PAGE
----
Unimpressed World Champion Sebastian Vettel dismisses the sound of 2014 as "s***"
But Red Bull driver relieved with the pace shown by RB10 in Melbourne
By Pete Gill
Last Updated: 28/03/14 5:27am
The reduced volume generated by the new power-units proved to be a major talking point both during and after the season-opening Australian GP, with the debate itself arguably sounding louder than the low growl emanating from the V6s, the greener but downsized successors to the much-mourned V8s.
While 'pump up the volume' has become the new mantra of outraged purists who would prefer not to be able to hear themselves think, other trackside observers have praised F1's new soundtrack as a 'multi-faceted noise' that allows other aspects of the show to come to an audible fore.
'From trackside in a braking area you'd hear the whistle and whine of turbo and cam gears, the rumble of resistance as torque was taken from the rear axle and fed to the battery, you'd hear part-throttle hesitancy and then a beautifully cultured V6 howl' wrote Mark Hughes in his post-Melbourne column for Sky Sports F1. Colleague Martin Brundle, however, was rather less convinced, arguing 'there simply isn't enough volume and some of the intense drama has been lost.'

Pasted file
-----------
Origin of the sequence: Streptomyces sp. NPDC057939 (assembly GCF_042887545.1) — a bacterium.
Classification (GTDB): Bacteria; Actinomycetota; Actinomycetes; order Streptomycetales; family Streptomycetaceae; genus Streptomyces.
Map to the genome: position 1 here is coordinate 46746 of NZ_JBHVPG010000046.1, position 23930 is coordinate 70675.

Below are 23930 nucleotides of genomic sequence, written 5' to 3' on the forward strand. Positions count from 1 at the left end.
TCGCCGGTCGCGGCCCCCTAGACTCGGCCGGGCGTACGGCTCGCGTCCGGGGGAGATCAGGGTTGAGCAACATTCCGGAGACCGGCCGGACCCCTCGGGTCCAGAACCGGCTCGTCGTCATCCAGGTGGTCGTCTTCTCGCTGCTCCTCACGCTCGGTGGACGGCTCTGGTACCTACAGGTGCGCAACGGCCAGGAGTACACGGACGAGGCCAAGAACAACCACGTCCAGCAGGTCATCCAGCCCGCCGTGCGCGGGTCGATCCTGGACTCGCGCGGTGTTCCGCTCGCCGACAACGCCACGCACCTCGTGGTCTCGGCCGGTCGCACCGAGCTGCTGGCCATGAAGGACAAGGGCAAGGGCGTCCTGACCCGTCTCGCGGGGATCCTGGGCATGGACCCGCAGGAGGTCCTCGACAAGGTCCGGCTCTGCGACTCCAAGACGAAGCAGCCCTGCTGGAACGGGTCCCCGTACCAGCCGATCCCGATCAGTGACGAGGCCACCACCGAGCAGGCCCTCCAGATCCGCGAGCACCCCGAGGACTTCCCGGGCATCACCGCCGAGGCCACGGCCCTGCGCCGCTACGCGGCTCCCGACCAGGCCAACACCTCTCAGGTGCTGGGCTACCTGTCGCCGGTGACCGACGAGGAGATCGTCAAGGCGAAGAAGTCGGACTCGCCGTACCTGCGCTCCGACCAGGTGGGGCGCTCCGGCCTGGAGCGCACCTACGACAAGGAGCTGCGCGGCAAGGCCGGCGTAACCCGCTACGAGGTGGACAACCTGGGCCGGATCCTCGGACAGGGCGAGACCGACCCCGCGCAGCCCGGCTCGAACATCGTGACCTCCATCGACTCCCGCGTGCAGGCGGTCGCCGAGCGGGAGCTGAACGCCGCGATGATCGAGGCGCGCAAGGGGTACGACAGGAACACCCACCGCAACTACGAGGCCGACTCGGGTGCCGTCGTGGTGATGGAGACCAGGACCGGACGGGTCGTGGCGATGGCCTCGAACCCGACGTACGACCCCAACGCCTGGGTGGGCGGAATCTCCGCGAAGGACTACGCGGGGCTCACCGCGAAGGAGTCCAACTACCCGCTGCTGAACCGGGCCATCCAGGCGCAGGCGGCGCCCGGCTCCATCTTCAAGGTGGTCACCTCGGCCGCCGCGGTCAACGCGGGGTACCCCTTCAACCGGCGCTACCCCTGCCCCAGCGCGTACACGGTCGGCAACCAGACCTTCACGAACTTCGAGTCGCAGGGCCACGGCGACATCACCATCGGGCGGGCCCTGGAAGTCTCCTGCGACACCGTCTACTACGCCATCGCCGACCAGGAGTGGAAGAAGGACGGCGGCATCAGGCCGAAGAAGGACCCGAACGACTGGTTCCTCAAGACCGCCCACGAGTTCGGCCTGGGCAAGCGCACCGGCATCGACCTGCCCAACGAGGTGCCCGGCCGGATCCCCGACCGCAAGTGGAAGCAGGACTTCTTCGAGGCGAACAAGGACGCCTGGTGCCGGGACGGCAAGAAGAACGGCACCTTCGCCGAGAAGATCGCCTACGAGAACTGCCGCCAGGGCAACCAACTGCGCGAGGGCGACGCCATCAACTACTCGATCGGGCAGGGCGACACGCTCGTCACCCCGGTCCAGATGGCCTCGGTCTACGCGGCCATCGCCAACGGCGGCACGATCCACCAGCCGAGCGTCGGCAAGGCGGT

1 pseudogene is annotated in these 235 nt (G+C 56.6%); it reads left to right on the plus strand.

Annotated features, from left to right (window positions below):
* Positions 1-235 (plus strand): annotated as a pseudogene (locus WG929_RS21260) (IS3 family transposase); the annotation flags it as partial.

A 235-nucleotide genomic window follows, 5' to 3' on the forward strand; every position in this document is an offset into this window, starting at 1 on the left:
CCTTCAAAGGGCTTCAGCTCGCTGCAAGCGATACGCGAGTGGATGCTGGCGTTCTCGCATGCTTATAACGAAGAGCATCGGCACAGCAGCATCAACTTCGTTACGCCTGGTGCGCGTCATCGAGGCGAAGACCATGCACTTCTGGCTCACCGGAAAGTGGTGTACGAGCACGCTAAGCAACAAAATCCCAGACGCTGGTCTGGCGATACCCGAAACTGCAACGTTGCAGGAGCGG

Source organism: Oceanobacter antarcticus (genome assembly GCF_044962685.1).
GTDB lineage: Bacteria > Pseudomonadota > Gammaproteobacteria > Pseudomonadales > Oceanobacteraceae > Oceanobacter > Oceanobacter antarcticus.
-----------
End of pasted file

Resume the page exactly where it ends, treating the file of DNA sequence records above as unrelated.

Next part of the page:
Speaking to reporters ahead of this weekend's Malaysia GP, Vettel was even more damning in his assessment of F1's new sound, instantly dismissing it as "s**t", before railing, in rather more eloquent terms, against the retirement of ear-deafening sensory overload.
"F1 has to be spectacular and the sound is one of the most important things," mused the Red Bull driver. "I remember when I was a small child, and I don't remember much, being six years old when we went to watch practice at the German GP and the thing I recall is how loud the cars were and the feeling of the ground vibrating. It's a shame we don't have that anymore."
On the track, Vettel is determined to make plenty of noise on the Sepang Circuit this weekend after departing Melbourne frustrated with his own early retirement but heartened by the RB10's belated competitive showing in the hands of new team-mate Daniel Ricciardo.
"The pace in Melbourne was a surprise and the weekend generally was a positive. The points scored, zero, wasn't satisfactory, but it was a relief on Friday to learn that the car, and the package, is quick. We weren't happy with our preparations and the problems we had in Melbourne are down to us not running enough, it's as simple as that. It wasn't a massive surprise with the poor preparation we have had," the reigning World Champion remarked.
"My hope for here is that we are reliable and can improve from where we were in Melbourne. Everything is possible here and I wouldn't mind some rain."
The German's wish may well be granted, with the risk of thunderstorms predicted for all three days of the event.
But come rain, shine or thunderstorms, it's a certainty that the row about the lack of noise from the V6s will continue to rumble on.